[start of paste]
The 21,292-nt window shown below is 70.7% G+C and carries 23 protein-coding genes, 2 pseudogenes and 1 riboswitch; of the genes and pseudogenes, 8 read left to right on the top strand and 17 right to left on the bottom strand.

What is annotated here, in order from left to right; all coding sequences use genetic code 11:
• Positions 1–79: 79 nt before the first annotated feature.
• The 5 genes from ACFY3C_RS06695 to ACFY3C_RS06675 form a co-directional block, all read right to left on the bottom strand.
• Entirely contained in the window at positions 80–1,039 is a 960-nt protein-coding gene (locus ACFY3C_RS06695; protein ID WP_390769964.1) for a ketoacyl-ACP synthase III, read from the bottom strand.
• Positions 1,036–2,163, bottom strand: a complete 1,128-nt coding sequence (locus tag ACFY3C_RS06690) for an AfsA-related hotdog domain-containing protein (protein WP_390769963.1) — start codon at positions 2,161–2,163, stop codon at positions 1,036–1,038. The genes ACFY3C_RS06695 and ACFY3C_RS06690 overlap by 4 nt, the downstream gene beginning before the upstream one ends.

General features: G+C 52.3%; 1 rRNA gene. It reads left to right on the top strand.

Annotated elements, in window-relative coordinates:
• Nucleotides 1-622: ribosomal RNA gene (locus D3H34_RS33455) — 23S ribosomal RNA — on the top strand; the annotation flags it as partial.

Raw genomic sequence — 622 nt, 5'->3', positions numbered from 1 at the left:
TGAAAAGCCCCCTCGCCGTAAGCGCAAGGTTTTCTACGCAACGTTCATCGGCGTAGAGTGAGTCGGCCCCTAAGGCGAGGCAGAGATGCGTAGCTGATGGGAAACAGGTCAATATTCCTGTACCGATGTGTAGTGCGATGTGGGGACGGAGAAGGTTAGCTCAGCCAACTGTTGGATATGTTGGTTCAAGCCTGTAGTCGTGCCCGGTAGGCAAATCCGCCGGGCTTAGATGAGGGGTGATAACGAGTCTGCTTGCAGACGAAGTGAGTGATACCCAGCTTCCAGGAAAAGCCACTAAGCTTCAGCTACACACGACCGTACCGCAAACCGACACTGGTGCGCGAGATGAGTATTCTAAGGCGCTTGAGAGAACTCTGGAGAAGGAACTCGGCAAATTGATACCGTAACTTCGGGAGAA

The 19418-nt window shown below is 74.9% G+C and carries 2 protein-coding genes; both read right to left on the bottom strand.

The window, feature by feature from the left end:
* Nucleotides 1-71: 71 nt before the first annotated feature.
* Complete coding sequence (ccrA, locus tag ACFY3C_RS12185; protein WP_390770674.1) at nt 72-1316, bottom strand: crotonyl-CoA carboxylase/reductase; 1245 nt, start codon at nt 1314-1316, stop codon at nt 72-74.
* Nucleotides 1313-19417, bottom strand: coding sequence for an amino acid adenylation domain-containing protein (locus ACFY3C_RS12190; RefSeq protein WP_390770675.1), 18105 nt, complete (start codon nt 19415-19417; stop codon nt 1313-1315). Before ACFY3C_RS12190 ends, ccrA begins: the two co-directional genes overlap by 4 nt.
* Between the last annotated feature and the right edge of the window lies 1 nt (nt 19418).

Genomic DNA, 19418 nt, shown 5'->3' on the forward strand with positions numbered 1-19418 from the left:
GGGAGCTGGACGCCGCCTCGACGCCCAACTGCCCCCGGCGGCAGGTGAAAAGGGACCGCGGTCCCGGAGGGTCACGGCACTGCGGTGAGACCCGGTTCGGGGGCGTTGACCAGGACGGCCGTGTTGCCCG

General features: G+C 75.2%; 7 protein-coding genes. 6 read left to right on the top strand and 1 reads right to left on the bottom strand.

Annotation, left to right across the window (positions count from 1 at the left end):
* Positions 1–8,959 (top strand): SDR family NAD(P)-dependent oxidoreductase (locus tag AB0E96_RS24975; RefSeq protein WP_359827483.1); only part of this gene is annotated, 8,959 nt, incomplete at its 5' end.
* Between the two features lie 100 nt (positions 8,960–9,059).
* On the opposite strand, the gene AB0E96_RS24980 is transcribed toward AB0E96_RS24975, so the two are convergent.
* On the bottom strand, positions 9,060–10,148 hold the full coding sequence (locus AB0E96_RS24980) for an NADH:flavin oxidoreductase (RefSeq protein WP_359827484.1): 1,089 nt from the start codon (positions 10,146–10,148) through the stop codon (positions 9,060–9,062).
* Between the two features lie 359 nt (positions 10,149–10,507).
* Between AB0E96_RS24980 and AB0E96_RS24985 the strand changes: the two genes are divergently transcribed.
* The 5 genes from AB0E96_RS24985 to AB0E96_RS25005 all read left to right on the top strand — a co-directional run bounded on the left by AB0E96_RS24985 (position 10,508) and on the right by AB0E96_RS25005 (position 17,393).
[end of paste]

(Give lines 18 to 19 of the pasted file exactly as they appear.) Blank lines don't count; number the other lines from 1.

Genomic DNA, 19418 nt, shown 5'->3' on the forward strand with positions numbered 1-19418 from the left:
GGGAGCTGGACGCCGCCTCGACGCCCAACTGCCCCCGGCGGCAGGTGAAAAGGGACCGCGGTCCCGGAGGGTCACGGCACTGCGGTGAGACCCGGTTCGGGGGCGTTGACCAGGACGGCCGTGTTGCCCG